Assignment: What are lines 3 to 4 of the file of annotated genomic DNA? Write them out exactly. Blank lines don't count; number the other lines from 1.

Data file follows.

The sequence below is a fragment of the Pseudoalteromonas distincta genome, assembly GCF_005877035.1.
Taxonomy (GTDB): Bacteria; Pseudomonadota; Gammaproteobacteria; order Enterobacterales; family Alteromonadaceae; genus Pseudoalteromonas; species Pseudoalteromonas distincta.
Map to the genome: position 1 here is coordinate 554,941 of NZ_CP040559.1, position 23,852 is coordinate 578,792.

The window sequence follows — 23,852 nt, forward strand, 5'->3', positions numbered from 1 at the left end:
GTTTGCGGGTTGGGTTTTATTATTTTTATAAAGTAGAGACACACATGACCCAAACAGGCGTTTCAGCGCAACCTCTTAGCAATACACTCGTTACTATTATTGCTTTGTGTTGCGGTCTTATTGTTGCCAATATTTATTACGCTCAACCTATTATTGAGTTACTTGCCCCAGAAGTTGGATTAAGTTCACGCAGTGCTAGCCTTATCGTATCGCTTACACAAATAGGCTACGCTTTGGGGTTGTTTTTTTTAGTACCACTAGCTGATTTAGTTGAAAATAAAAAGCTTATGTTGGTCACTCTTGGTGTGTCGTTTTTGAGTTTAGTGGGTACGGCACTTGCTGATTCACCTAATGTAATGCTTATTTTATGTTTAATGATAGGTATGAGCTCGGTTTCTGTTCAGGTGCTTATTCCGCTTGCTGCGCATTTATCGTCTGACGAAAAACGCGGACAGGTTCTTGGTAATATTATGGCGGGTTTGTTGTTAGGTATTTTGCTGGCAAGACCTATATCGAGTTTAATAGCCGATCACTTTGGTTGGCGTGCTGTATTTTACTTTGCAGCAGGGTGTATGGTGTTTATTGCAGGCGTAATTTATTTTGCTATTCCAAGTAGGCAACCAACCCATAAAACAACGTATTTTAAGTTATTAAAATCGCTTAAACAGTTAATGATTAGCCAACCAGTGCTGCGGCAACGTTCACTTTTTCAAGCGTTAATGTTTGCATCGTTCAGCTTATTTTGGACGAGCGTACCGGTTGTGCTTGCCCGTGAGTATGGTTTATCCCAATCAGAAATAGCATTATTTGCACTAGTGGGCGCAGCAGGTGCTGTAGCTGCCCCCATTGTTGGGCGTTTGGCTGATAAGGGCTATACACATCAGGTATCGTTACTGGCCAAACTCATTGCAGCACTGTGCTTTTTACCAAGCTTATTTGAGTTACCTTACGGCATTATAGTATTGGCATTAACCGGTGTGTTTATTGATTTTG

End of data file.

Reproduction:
Map to the genome: position 1 here is coordinate 554,941 of NZ_CP040559.1, position 23,852 is coordinate 578,792.

The window sequence follows — 23,852 nt, forward strand, 5'->3', positions numbered from 1 at the left end: